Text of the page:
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By the time a 220-pound linebacker gets in his way, a high school running back has built significant momentum. The resulting collisions have been described with metaphors involving rams, brick walls and Mack trucks.

Des Moines Public Schools Superintendent Thomas Ahart strives to bring equity, pride and higher achievement to a once-struggling district that is far more diverse than the rest of Iowa. A garden of multicolored poles students have installed outside one low-income school taunt would-be vandals and represents Ahart's belief in the transformative power of education.

The average family spends $669 on clothing, electronics and other back-to-school supplies before classes begin each year. And in recent years, more school districts have received a share of the profits.

State-of-the-art science labs, green buildings and internet upgrades are among major trends in school construction this year, as districts break ground on large projects that address aging facilities, increased enrollment and technology needs, according to the first annual DA School Construction Survey.

The above chart, from United Educators’ “2011 Public Schools Claims Report,” shows the dollar cost of claims for each category of bodily injury among district employees across the nation. (Click to enlarge)

A few years ago, San Francisco USD had questions about the hundreds of community-based organizations teaching reading to students and growing school gardens, among a wide range of other activities. Administrators wanted to know the risks of outside groups using school facilities.

Neuroscience-based software has helped educators in Kentucky’s Boone County Schools better pinpoint students’ strengths and weaknesses.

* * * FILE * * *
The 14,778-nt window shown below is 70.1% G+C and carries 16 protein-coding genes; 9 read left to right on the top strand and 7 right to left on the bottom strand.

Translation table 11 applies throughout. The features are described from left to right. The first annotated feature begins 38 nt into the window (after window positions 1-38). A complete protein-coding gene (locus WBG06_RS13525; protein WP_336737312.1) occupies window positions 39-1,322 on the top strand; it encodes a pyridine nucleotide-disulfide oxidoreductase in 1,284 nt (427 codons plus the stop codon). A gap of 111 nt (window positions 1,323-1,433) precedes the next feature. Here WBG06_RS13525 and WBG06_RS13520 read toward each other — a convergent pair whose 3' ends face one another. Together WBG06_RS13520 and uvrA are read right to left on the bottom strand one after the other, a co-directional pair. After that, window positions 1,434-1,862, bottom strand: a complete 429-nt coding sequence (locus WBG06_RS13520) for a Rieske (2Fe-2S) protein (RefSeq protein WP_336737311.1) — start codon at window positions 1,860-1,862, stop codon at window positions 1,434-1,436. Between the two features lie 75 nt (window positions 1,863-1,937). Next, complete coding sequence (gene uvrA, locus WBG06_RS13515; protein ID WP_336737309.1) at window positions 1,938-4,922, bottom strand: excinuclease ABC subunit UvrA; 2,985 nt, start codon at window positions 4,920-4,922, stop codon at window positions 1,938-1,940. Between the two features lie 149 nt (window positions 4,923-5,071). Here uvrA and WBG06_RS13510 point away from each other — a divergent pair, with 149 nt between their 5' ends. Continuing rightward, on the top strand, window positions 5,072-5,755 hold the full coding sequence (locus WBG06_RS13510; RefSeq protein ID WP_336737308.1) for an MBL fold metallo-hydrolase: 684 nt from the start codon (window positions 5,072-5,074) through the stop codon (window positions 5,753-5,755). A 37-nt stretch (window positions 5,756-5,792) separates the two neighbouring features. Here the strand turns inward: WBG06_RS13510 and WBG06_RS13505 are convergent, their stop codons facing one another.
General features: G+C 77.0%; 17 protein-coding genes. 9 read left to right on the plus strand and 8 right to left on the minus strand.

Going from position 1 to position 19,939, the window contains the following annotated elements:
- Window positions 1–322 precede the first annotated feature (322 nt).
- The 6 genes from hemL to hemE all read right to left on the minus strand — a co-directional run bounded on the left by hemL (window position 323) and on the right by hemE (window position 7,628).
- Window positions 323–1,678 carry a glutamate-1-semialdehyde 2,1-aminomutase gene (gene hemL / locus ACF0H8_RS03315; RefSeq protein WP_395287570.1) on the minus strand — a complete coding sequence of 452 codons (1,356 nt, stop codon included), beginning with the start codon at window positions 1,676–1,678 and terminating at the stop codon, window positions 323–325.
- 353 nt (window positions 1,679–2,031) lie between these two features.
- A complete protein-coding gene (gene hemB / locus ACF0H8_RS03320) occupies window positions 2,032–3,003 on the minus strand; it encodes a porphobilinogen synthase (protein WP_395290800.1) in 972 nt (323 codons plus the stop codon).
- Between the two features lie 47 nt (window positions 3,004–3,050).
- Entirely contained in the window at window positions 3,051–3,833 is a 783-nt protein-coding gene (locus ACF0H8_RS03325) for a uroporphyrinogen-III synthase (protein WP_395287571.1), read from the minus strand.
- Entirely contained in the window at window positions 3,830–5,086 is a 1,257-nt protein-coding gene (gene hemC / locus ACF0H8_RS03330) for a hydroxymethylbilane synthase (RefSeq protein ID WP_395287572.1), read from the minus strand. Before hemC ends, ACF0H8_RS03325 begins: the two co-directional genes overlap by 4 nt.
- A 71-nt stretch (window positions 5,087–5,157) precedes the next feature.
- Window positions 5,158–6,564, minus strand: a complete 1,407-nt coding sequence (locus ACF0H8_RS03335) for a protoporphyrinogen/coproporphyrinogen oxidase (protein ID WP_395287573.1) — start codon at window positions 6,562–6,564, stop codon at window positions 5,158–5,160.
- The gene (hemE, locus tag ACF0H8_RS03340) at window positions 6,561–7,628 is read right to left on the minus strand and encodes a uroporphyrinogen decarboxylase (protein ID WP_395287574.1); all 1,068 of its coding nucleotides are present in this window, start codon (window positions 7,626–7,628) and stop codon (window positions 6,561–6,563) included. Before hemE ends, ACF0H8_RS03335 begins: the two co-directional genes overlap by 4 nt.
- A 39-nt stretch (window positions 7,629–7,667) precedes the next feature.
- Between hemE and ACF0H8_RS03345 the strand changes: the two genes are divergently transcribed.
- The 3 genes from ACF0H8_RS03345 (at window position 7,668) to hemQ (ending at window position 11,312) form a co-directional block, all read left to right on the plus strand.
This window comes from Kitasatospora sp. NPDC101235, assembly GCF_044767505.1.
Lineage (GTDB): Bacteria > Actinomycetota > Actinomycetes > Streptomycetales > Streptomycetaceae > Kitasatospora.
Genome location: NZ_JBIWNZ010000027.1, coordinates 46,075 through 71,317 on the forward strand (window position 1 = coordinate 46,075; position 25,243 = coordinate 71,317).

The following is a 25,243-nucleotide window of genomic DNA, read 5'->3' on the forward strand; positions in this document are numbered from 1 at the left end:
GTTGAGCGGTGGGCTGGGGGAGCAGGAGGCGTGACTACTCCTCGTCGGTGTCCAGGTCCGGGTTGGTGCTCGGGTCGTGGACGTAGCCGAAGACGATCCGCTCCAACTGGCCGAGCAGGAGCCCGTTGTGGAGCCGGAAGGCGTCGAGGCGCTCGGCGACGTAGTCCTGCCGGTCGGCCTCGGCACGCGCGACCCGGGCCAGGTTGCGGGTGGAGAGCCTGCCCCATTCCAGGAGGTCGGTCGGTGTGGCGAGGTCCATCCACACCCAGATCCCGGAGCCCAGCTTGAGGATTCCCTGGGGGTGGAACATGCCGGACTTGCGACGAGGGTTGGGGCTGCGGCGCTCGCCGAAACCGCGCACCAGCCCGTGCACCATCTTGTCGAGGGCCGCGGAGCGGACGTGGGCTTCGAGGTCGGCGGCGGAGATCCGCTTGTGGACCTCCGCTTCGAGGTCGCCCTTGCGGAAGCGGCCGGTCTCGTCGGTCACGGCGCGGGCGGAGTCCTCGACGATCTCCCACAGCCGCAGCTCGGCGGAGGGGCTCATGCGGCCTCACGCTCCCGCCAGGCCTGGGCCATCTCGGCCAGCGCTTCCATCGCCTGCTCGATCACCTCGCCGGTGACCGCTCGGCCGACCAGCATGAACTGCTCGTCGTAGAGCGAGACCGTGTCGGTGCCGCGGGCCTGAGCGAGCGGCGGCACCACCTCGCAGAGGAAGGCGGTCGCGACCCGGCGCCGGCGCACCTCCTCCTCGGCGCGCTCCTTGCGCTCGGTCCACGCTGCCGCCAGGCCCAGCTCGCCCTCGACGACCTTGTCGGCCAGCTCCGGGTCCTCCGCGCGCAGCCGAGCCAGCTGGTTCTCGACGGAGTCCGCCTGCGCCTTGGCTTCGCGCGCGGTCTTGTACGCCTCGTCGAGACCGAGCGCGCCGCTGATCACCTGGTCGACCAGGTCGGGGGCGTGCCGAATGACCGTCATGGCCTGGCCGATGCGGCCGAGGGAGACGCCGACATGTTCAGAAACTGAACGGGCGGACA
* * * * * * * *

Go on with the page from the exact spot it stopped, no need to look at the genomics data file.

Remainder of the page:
Educational neuroscience empowers teachers with new insights into how all students learn and holds promise for enhancing special ed, but myths and exaggerations sprouting up around the burgeoning field could lead to children being labeled, which could limit their abilities, experts say.

From early-learning to entrepreneurship to the environment, innovative instruction propels students to meet more rigorous standards and graduate high school better prepared for their next steps in life.

A homeschool student in Kyrene School District shows off art she created via Community Assisted Schooling Alternatives, a weekly enrichment program for K6 students.

Driven by a commitment to serve all students, or by a desire to maximize state funding, some districts are offering families that educate their children at home everything from free computers to curricular guidance.

Two students at the Shaker Heights City School District help tend to their high school garden project—part outdoor learning lab and part “market” for their school lunches.

Students ease stress with stretches in elementary school yoga sessions. In another district, students taste vegetables they’ve never tried before after growing produce in a school garden. Elsewhere, more students eat healthy breakfasts they’ve grabbed from convenient to-go carts in the morning. This kind of innovation is evident across the country, as district leaders find new ways to promote health and wellness.

Students at Thurgood Marshall High School in San Francisco USD celebrate Gay-Straight Alliance Day to promote a positive climate for transgender students.

As transgender students win sturdier legal protections from state and federal laws, more district leaders have given members of this growing population rights to choose the names they’ll respond to at roll call, which bathrooms they’ll use and which athletic teams they’ll join.

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